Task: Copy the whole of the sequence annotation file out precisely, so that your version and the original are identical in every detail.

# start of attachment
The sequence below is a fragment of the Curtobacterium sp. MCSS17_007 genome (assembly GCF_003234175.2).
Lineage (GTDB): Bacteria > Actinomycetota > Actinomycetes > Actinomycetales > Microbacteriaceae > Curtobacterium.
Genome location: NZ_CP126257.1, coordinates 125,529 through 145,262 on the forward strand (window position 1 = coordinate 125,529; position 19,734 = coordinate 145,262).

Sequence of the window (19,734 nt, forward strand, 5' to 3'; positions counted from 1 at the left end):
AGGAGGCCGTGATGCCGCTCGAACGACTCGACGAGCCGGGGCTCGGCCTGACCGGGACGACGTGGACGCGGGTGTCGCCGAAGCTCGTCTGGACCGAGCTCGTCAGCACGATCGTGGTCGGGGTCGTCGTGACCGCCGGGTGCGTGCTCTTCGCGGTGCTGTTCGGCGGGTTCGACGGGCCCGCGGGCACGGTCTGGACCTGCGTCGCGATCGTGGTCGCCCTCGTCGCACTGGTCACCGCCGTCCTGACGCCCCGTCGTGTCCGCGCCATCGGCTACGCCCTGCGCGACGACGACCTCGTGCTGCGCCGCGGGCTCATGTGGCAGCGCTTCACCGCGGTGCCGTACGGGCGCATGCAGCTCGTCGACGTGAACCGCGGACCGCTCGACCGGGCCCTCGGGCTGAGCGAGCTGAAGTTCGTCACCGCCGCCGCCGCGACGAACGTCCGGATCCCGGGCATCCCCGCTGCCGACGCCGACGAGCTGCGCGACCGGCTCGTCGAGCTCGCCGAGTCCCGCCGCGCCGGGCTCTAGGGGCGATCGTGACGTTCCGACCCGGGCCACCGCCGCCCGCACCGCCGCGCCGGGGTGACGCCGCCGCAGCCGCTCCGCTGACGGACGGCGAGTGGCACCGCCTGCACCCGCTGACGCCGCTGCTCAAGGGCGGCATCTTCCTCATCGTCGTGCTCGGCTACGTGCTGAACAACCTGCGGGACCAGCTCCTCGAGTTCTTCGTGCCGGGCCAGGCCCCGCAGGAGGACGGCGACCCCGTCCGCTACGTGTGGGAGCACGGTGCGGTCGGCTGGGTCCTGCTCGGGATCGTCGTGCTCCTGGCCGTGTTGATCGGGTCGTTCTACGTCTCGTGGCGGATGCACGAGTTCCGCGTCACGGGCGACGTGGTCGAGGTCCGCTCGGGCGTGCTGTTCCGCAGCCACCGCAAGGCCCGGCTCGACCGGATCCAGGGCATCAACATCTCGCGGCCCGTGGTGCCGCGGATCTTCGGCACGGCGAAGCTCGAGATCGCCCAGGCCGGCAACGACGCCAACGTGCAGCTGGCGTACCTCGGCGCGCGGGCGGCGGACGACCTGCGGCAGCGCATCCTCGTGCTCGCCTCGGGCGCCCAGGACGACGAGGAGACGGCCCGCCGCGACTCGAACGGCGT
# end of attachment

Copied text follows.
The sequence below is a fragment of the Curtobacterium sp. MCSS17_007 genome (assembly GCF_003234175.2).
Lineage (GTDB): Bacteria > Actinomycetota > Actinomycetes > Actinomycetales > Microbacteriaceae > Curtobacterium.
Genome location: NZ_CP126257.1, coordinates 125,529 through 145,262 on the forward strand (window position 1 = coordinate 125,529; position 19,734 = coordinate 145,262).

Sequence of the window (19,734 nt, forward strand, 5' to 3'; positions counted from 1 at the left end):
AGGAGGCCGTGATGCCGCTCGAACGACTCGACGAGCCGGGGCTCGGCCTGACCGGGACGACGTGGACGCGGGTGTCGCCGAAGCTCGTCTGGACCGAGCTCGTCAGCACGATCGTGGTCGGGGTCGTCGTGACCGCCGGGTGCGTGCTCTTCGCGGTGCTGTTCGGCGGGTTCGACGGGCCCGCGGGCACGGTCTGGACCTGCGTCGCGATCGTGGTCGCCCTCGTCGCACTGGTCACCGCCGTCCTGACGCCCCGTCGTGTCCGCGCCATCGGCTACGCCCTGCGCGACGACGACCTCGTGCTGCGCCGCGGGCTCATGTGGCAGCGCTTCACCGCGGTGCCGTACGGGCGCATGCAGCTCGTCGACGTGAACCGCGGACCGCTCGACCGGGCCCTCGGGCTGAGCGAGCTGAAGTTCGTCACCGCCGCCGCCGCGACGAACGTCCGGATCCCGGGCATCCCCGCTGCCGACGCCGACGAGCTGCGCGACCGGCTCGTCGAGCTCGCCGAGTCCCGCCGCGCCGGGCTCTAGGGGCGATCGTGACGTTCCGACCCGGGCCACCGCCGCCCGCACCGCCGCGCCGGGGTGACGCCGCCGCAGCCGCTCCGCTGACGGACGGCGAGTGGCACCGCCTGCACCCGCTGACGCCGCTGCTCAAGGGCGGCATCTTCCTCATCGTCGTGCTCGGCTACGTGCTGAACAACCTGCGGGACCAGCTCCTCGAGTTCTTCGTGCCGGGCCAGGCCCCGCAGGAGGACGGCGACCCCGTCCGCTACGTGTGGGAGCACGGTGCGGTCGGCTGGGTCCTGCTCGGGATCGTCGTGCTCCTGGCCGTGTTGATCGGGTCGTTCTACGTCTCGTGGCGGATGCACGAGTTCCGCGTCACGGGCGACGTGGTCGAGGTCCGCTCGGGCGTGCTGTTCCGCAGCCACCGCAAGGCCCGGCTCGACCGGATCCAGGGCATCAACATCTCGCGGCCCGTGGTGCCGCGGATCTTCGGCACGGCGAAGCTCGAGATCGCCCAGGCCGGCAACGACGCCAACGTGCAGCTGGCGTACCTCGGCGCGCGGGCGGCGGACGACCTGCGGCAGCGCATCCTCGTGCTCGCCTCGGGCGCCCAGGACGACGAGGAGACGGCCCGCCGCGACTCGAACGGCGT